Stealing from Children

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18260311 - background with money american hundred dollar bills

The job of ”representative payee” for children who receive Social Security benefits comes with much responsibility. The Social Security Administration (SSA) is serious about making sure there is no abuse of the system. Representative payees are supposed to know what the beneficiary’s needs are and determine the best way to use the government benefits to take care of them. Unfortunately, a New York mother used her child’s Social Security benefits to line her pockets with nearly $80,000, instead of using them to take care of her son.

According to the SSA, a representative payee is supposed to use the government payments to benefit the entitled individual. This includes paying for things like food, clothing, shelter, utilities, medical care and insurance, dental care, personal hygiene, education and rehabilitation expenses. If there is any money left over after taking care of the beneficiary’s needs, the representative payee is supposed to save and/or invest the remaining funds for the beneficiary. (This woman decided to lie about her position as representative payee and kept the funds for herself instead of using them to take care of her son.)

Over three years, the mother complied with SSA requirements by submitting forms claiming she cared for her son, who lived with her. But, her son didn’t live with her. (His grandparents were primary physical custodians and had the sole decision-making authority for their grandson.) Because of her bogus claims, she collected $37,629 plus another $40,629 in benefits that should have been paid to her son. (I wonder if the grandparents turned her in.)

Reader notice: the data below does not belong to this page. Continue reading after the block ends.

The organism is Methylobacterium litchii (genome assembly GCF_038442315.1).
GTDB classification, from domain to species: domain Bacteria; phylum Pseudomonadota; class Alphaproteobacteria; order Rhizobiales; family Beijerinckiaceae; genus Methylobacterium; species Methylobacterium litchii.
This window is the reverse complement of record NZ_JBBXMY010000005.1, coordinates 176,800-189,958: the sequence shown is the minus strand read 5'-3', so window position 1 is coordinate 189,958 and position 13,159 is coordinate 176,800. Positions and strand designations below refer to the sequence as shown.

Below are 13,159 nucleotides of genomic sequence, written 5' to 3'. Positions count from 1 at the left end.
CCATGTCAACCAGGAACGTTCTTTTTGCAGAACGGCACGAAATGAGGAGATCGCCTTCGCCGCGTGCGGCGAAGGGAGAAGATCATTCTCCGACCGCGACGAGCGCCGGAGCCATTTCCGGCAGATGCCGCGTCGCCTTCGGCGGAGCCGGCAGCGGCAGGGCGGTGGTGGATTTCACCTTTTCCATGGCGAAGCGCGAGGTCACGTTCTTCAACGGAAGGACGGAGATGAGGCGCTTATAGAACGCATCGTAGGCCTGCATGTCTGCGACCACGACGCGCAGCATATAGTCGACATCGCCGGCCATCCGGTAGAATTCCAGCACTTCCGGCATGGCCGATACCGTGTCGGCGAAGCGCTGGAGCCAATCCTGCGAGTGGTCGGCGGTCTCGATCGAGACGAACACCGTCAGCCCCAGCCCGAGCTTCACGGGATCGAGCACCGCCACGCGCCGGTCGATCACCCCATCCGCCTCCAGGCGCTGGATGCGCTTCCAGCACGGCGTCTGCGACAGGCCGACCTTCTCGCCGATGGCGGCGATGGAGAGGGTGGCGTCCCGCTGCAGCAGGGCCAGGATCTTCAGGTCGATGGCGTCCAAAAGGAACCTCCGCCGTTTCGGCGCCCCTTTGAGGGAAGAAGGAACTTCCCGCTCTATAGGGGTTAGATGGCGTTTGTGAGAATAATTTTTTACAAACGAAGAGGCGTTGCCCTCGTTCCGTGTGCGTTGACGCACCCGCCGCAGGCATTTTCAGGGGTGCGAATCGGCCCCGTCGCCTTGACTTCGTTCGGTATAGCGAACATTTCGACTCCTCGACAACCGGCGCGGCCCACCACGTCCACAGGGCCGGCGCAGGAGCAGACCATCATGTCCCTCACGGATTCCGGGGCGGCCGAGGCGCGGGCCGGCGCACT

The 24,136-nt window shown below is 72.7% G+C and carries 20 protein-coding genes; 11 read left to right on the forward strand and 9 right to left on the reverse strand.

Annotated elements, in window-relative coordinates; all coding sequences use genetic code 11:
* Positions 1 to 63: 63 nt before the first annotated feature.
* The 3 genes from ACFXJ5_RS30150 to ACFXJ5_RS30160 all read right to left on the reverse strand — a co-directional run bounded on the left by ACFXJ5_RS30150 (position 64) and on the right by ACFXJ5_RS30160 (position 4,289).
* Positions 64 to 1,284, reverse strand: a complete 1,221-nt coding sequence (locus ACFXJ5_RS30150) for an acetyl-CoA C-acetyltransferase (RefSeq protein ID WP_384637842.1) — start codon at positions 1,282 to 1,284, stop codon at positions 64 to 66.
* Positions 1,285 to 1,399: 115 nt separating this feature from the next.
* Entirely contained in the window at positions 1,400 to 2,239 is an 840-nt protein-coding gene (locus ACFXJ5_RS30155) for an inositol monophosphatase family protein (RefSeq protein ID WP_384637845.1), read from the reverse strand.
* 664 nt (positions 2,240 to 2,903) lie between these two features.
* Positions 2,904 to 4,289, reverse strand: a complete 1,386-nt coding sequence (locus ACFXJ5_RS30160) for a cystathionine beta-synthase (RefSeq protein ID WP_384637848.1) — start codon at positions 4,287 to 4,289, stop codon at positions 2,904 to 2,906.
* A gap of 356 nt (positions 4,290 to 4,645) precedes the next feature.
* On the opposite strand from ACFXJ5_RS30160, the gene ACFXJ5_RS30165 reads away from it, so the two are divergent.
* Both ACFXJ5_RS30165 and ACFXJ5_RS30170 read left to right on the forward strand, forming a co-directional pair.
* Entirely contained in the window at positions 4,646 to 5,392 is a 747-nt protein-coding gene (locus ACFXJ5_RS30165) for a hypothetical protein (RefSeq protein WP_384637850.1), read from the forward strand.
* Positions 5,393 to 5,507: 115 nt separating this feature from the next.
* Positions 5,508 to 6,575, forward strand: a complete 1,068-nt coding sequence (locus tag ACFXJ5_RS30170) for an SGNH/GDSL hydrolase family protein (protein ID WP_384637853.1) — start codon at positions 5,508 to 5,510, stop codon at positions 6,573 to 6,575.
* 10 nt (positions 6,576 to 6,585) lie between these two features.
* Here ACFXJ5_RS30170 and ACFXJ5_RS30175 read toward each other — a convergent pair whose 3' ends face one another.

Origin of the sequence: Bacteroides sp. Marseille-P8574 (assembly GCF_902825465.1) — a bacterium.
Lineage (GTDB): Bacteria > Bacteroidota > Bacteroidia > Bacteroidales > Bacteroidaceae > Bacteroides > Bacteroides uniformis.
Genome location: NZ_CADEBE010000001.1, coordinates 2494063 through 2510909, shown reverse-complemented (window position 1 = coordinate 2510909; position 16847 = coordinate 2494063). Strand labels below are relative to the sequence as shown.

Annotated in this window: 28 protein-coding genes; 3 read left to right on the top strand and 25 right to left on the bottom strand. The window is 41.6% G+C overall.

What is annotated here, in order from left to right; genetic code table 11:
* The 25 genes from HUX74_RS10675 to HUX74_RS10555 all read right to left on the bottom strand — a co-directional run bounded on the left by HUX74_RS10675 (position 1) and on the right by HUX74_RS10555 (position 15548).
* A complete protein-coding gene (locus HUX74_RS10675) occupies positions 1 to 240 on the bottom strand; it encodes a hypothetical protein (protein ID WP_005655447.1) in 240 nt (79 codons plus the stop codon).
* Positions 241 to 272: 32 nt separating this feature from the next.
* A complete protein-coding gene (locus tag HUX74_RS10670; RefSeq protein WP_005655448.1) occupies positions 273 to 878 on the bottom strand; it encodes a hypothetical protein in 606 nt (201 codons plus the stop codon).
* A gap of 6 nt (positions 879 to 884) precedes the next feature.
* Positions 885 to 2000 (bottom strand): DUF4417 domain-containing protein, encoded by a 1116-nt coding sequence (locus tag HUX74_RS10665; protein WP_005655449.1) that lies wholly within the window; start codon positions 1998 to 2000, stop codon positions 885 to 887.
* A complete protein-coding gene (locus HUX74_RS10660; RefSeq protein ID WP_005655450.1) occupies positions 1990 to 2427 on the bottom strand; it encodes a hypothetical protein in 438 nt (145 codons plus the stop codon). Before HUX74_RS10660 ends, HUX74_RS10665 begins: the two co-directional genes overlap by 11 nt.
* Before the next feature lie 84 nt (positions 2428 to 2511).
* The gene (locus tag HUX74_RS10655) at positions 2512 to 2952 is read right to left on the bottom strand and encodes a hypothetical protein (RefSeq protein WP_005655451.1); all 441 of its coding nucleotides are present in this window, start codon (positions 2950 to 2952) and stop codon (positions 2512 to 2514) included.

The 41-year-old pleaded guilty to Social Security fraud. She also admitted that she lied about her son living with her because she knew if she told the truth, she would not be able to receive the government benefits. When sentenced, she faces up to 10 years in prison, supervised release of up to three years and a $250,000 fine. (Part of her sentencing should include lessons on how to be a better parent. Children are not meant to be a pawn to be used in the world of fraud.)

Source: Today’s ”Fraud of the Day” is based on an article entitled, ”Glenmont woman, 41, pleads guilty to Social Security fraud,” published by Times Union on October 18, 2016.

ALBANY – Tammy A. Grumme, 41, of Glenmont, pled guilty Monday to stealing nearly $80,000 from the Social Security Administration, including $40,629 in benefits intended for her son.

As part of her plea, Grumme admitted that in 2011, 2012, and 2013, she submitted forms to the SSA claiming that she cared for her son and that her son resided with her when her son was no longer in her custody and did not live with her. Grumme also admitted that she reported that her son resided with her because she knew she would not be entitled to benefits if he resided elsewhere. As a result of her misrepresentations, she received $37,629 in benefits she was not entitled to receive and an additional $40,629 in benefits that should have been paid to her son.

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Larry Benson
Larry Benson is currently the Director of Strategic Alliances for Revenue Discovery and Recovery at LexisNexis Risk Solutions. In this role, Benson is responsible for developing partnerships for the tax and revenue and child support enforcement verticals. He focuses on embedded companies that have a need for third-party analytics to enhance their current offerings.